The National Program for the Early Detection of Breast Cancer, now known as Breastscreen Australia, was established in 1991 and is now recognised as one of the most comprehensive population-based screening programs in the world. The program provides free screening mammograms at two-yearly intervals mainly to women between the ages of 50 and 69 years. Breastscreen Australia operates in over 500 locations nationwide, via fixed, relocatable and mobile screening units. Screening has increased significantly since commencement of Breastscreen Australia in 1991, with over 52,000 women now being screened each month. The program's aim is to reach a participation rate of 70 per cent among their target group. At present, unfortunately only 54 per cent of women in the target group are being screened.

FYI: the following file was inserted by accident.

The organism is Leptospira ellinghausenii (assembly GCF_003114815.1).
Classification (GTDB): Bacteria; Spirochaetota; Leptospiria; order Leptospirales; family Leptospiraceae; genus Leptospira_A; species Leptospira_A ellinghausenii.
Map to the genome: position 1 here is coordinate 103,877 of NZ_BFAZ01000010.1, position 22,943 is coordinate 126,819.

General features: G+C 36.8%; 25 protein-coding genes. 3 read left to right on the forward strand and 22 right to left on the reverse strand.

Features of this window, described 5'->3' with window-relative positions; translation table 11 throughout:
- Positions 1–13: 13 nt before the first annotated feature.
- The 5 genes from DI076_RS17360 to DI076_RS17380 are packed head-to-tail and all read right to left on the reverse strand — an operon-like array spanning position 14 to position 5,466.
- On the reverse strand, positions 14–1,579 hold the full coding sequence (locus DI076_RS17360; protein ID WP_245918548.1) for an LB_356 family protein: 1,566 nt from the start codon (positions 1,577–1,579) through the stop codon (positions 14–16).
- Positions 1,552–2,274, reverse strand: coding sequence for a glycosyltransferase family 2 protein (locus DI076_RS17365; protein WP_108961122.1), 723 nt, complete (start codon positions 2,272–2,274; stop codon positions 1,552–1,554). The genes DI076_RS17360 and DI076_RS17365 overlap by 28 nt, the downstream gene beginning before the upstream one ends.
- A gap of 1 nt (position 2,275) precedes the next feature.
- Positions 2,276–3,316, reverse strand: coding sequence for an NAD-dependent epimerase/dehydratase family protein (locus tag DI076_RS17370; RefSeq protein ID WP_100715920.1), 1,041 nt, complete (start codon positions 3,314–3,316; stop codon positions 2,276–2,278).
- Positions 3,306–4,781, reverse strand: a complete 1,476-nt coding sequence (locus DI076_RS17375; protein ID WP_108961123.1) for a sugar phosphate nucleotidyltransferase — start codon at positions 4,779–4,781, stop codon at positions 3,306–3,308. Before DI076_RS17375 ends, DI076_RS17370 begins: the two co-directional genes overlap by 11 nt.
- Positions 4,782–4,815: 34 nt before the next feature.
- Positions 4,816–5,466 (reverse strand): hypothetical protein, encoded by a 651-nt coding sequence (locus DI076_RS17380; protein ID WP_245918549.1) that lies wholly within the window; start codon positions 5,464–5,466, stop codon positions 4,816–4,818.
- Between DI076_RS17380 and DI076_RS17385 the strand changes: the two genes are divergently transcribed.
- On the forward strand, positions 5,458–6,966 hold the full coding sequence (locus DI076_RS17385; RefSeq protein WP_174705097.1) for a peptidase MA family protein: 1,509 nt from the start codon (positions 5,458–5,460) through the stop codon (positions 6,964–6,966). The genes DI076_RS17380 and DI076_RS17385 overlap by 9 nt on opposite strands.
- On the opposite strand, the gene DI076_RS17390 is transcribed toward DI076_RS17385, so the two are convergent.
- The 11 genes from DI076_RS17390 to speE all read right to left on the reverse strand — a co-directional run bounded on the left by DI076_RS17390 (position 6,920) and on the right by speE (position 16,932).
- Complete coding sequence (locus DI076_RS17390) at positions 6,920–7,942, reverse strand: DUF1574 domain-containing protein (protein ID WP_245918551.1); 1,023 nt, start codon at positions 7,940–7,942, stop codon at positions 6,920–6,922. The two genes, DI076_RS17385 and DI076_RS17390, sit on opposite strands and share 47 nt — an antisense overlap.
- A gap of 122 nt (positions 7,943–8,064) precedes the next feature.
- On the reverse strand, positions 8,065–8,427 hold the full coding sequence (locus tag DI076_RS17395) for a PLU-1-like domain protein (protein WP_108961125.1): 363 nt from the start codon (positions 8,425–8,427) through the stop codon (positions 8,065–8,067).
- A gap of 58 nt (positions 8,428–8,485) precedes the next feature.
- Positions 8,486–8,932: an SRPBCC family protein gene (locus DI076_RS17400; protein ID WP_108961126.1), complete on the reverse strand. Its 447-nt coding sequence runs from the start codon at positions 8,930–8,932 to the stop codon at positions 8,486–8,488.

Mammographic screening is the most effective method of prevention currently available, but it is certainly not fully effective. Early detection while the cancer is still localised in the breast means that women have a 90 per cent chance of survival after five years, whereas if the cancer has spread, the survival rate after five years is only 18 per cent. So the importance of early detection is plain from those figures. However, screening only has a reduction of about 30 to 35 per cent in the death rate from cancer which means that unfortunately the majority of women who are screened still die from breast cancer. That shows us the importance of continuing research in other areas of treatment, certainly in the causes of breast cancer.